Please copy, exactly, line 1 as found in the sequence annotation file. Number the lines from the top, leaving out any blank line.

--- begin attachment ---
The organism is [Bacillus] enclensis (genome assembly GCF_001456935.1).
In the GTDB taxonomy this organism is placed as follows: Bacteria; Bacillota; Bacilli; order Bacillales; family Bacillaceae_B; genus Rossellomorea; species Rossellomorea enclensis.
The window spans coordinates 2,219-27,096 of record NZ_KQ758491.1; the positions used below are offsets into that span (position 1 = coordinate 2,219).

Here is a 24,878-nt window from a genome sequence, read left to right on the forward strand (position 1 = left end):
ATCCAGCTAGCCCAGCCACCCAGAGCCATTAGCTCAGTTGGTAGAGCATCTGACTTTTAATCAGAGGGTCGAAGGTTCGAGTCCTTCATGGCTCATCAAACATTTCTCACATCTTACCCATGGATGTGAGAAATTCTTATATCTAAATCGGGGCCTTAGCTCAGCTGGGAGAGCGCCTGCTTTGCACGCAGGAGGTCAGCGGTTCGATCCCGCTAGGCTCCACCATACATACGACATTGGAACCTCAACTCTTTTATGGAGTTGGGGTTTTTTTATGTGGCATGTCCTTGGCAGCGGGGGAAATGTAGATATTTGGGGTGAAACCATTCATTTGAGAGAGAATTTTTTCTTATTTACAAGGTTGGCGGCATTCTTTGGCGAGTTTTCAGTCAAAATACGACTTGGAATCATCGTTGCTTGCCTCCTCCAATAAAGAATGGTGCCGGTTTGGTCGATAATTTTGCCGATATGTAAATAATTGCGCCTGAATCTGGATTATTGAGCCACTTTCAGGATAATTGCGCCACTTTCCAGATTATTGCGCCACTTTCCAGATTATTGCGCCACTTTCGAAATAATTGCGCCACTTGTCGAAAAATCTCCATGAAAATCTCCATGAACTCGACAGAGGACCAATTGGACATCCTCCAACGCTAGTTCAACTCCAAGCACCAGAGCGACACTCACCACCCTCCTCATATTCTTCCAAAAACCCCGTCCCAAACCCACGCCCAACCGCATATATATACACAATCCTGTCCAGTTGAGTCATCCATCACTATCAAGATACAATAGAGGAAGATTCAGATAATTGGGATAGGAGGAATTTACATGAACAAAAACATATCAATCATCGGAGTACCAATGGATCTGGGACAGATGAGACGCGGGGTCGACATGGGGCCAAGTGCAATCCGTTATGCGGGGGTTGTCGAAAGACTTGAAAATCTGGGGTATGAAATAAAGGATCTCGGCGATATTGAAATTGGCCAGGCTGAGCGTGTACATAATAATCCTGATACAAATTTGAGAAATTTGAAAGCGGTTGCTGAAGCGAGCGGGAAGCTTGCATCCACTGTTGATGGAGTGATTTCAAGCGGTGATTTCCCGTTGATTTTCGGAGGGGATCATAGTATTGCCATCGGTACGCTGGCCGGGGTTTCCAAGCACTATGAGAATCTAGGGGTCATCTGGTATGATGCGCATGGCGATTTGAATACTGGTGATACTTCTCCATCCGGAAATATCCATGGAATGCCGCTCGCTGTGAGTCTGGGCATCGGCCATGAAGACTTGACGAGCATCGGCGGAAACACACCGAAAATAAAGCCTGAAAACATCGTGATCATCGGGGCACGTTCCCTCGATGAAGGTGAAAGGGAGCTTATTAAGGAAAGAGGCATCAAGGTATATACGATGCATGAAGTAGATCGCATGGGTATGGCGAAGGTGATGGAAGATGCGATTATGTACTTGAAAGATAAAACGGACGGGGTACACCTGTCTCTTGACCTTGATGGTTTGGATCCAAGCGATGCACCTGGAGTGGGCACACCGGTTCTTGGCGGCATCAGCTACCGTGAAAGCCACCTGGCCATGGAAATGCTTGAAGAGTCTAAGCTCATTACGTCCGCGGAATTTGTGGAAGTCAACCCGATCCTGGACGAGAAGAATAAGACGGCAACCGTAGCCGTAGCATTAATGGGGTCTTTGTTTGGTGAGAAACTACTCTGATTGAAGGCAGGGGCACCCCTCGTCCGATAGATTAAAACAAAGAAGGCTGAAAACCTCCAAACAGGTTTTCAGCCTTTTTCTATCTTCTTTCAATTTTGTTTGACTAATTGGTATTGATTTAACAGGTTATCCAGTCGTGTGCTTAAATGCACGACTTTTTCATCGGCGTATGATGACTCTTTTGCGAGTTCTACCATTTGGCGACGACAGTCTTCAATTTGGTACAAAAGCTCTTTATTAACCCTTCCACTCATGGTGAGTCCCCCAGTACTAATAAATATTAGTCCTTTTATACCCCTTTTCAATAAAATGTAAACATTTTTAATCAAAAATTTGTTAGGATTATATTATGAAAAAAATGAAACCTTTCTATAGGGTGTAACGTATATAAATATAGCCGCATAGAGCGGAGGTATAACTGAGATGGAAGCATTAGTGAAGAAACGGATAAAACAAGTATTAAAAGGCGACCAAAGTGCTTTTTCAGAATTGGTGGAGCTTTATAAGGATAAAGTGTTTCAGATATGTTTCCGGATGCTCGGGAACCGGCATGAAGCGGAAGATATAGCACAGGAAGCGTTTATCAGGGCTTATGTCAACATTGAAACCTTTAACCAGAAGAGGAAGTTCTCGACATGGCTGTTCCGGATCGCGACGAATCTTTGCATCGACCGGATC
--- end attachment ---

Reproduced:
The organism is [Bacillus] enclensis (genome assembly GCF_001456935.1).